Two experiences following guidelines

Title_pageDuring my practicum at the WHS I am involved to a limited extent in the selection process of what Civil War pamphlets should be digitized. While previous WHS workers created a list of pamphlets for me to digitize I discovered that some pamphlets on the “to be digitized” list were already digitized by the WHS while other pamphlets had no clear link to Wisconsin’s involvement in the Civil War.  Because the selection guidelines for the WHS’ Civil War collection are solely focused on Wisconsin, pamphlets focusing on non-Wisconsin regiments, such as the 6th Maine, are only added if a large portion of the work relates to a Wisconsin regiment or historical figure. Because of the great effort that WHS had already put in the selection process and the guidelines, the number of selection decisions I made were minimal. I know one of the other WHS digital projects team members was in charge of much of the creation of the Civil War project.

A second digitization selection project whose guidelines I followed involved the Cutter collection at Wendt Library. A selection guideline for this collection that I followed is that if a work had 50 or more copies in US libraries and was not in HathiTrust or Googlebooks, I would sent the work to Memorial Library and then Memorial would send the book to Google for digitization. A problem with this simple guideline it that it failed to acknowledge many of the special circumstances under which Google will not be interested in digitization a work.  Oversized books are problematic to scan and to my understanding will not be accepted by Google, in addition many of the Cutter books lacked cataloging and therefore would be rejected until metadata for the works was created. This selection guideline was created by one of my Technical Services supervisors.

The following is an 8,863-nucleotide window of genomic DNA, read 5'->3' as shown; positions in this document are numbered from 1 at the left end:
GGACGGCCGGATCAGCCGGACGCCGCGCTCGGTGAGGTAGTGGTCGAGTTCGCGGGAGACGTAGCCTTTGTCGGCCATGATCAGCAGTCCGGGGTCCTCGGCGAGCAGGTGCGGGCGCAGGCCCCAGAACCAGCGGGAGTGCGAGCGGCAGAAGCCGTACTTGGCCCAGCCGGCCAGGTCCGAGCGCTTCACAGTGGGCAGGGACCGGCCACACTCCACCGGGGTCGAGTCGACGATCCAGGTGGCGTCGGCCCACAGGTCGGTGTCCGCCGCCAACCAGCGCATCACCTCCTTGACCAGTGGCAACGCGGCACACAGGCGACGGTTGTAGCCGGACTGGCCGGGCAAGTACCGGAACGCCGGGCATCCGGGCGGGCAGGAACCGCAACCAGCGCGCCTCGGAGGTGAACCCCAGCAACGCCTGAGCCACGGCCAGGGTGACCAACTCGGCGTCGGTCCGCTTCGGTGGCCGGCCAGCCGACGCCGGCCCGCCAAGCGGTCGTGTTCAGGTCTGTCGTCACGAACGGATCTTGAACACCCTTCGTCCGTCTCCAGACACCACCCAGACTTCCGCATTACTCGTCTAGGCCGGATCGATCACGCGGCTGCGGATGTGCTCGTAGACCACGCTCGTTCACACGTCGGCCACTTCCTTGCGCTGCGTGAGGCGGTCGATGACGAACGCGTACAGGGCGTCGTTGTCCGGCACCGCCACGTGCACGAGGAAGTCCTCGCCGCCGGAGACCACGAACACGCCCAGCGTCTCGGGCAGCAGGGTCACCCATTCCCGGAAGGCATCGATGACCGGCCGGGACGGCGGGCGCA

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3 responses to “Two experiences following guidelines

  1. What is interesting about your two experiences is that despite, I assume, initial planning for these projects, it seems that problems have arisen. In the WHS project, the list of “to be digitized” pamphlets was not completely accurate, as some of these items already existed while others were irrelevant. Where as in the Cutter collection, the guidelines on which books to scan seemed to be poorly thought out as books that could not be scanned were not excluded. What these two examples show is the importance of project planning. It is important to try to think of every aspect of a project before beginning so that problems like these do not arise and your digital collection will piece together with fewer glitches.

  2. This is also why mid-way check-in points with the project team, or portion thereof, is also critical for mid-stream adjustments! Great story from the field, stephentheblog.

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